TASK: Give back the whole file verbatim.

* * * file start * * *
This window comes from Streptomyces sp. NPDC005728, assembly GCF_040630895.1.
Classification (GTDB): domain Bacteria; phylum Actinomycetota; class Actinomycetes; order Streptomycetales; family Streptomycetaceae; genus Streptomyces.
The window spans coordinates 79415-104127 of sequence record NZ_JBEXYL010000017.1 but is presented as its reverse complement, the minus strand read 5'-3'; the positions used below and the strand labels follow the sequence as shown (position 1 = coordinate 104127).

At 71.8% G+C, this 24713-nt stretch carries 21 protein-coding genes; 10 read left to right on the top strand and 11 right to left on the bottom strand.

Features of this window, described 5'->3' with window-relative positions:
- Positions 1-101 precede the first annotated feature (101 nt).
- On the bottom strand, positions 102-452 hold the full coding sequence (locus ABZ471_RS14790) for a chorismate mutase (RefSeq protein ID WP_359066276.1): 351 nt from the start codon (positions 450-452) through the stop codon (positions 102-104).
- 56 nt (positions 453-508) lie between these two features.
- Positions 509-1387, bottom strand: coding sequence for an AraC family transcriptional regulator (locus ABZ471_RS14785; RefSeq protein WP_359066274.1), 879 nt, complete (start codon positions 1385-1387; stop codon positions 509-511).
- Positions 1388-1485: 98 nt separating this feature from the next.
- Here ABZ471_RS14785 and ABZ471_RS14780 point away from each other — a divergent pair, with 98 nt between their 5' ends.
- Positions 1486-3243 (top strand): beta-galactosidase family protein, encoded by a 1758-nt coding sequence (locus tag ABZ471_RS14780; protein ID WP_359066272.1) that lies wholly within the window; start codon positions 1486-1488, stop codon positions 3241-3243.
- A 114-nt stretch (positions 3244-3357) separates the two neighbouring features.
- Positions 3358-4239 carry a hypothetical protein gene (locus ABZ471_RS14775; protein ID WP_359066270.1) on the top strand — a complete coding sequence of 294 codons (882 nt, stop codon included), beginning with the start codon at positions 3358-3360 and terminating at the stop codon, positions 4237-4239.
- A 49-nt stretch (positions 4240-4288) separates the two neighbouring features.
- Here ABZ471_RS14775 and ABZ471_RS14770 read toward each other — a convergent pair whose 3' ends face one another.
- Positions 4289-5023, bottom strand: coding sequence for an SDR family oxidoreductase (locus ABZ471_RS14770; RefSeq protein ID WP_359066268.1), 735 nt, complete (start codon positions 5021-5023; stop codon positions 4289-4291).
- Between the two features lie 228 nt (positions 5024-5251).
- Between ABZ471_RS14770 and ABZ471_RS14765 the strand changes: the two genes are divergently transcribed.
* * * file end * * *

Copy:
This window comes from Streptomyces sp. NPDC005728, assembly GCF_040630895.1.
Classification (GTDB): domain Bacteria; phylum Actinomycetota; class Actinomycetes; order Streptomycetales; family Streptomycetaceae; genus Streptomyces.
The window spans coordinates 79415-104127 of sequence record NZ_JBEXYL010000017.1 but is presented as its reverse complement, the minus strand read 5'-3'; the positions used below and the strand labels follow the sequence as shown (position 1 = coordinate 104127).

At 71.8% G+C, this 24713-nt stretch carries 21 protein-coding genes; 10 read left to right on the top strand and 11 right to left on the bottom strand.

Features of this window, described 5'->3' with window-relative positions:
- Positions 1-101 precede the first annotated feature (101 nt).
- On the bottom strand, positions 102-452 hold the full coding sequence (locus ABZ471_RS14790) for a chorismate mutase (RefSeq protein ID WP_359066276.1): 351 nt from the start codon (positions 450-452) through the stop codon (positions 102-104).
- 56 nt (positions 453-508) lie between these two features.
- Positions 509-1387, bottom strand: coding sequence for an AraC family transcriptional regulator (locus ABZ471_RS14785; RefSeq protein WP_359066274.1), 879 nt, complete (start codon positions 1385-1387; stop codon positions 509-511).
- Positions 1388-1485: 98 nt separating this feature from the next.
- Here ABZ471_RS14785 and ABZ471_RS14780 point away from each other — a divergent pair, with 98 nt between their 5' ends.
- Positions 1486-3243 (top strand): beta-galactosidase family protein, encoded by a 1758-nt coding sequence (locus tag ABZ471_RS14780; protein ID WP_359066272.1) that lies wholly within the window; start codon positions 1486-1488, stop codon positions 3241-3243.
- A 114-nt stretch (positions 3244-3357) separates the two neighbouring features.
- Positions 3358-4239 carry a hypothetical protein gene (locus ABZ471_RS14775; protein ID WP_359066270.1) on the top strand — a complete coding sequence of 294 codons (882 nt, stop codon included), beginning with the start codon at positions 3358-3360 and terminating at the stop codon, positions 4237-4239.
- A 49-nt stretch (positions 4240-4288) separates the two neighbouring features.
- Here ABZ471_RS14775 and ABZ471_RS14770 read toward each other — a convergent pair whose 3' ends face one another.
- Positions 4289-5023, bottom strand: coding sequence for an SDR family oxidoreductase (locus ABZ471_RS14770; RefSeq protein ID WP_359066268.1), 735 nt, complete (start codon positions 5021-5023; stop codon positions 4289-4291).
- Between the two features lie 228 nt (positions 5024-5251).
- Between ABZ471_RS14770 and ABZ471_RS14765 the strand changes: the two genes are divergently transcribed.